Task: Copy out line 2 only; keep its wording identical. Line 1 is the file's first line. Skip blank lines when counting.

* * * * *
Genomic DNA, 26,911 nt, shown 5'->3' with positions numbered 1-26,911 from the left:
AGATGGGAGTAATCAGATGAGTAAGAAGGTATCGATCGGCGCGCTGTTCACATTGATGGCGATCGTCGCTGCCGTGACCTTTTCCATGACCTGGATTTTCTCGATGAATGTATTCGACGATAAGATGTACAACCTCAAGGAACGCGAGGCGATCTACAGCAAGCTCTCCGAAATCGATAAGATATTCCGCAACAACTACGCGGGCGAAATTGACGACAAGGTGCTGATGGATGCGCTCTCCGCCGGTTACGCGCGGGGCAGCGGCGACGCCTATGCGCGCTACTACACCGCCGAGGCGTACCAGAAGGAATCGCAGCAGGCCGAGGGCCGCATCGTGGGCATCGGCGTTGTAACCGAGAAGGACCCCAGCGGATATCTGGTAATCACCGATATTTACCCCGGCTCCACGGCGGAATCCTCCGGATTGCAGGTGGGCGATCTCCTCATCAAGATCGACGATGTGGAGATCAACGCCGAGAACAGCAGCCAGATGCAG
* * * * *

AGATGGGAGTAATCAGATGAGTAAGAAGGTATCGATCGGCGCGCTGTTCACATTGATGGCGATCGTCGCTGCCGTGACCTTTTCCATGACCTGGATTTTCTCGATGAATGTATTCGACGATAAGATGTACAACCTCAAGGAACGCGAGGCGATCTACAGCAAGCTCTCCGAAATCGATAAGATATTCCGCAACAACTACGCGGGCGAAATTGACGACAAGGTGCTGATGGATGCGCTCTCCGCCGGTTACGCGCGGGGCAGCGGCGACGCCTATGCGCGCTACTACACCGCCGAGGCGTACCAGAAGGAATCGCAGCAGGCCGAGGGCCGCATCGTGGGCATCGGCGTTGTAACCGAGAAGGACCCCAGCGGATATCTGGTAATCACCGATATTTACCCCGGCTCCACGGCGGAATCCTCCGGATTGCAGGTGGGCGATCTCCTCATCAAGATCGACGATGTGGAGATCAACGCCGAGAACAGCAGCCAGATGCAG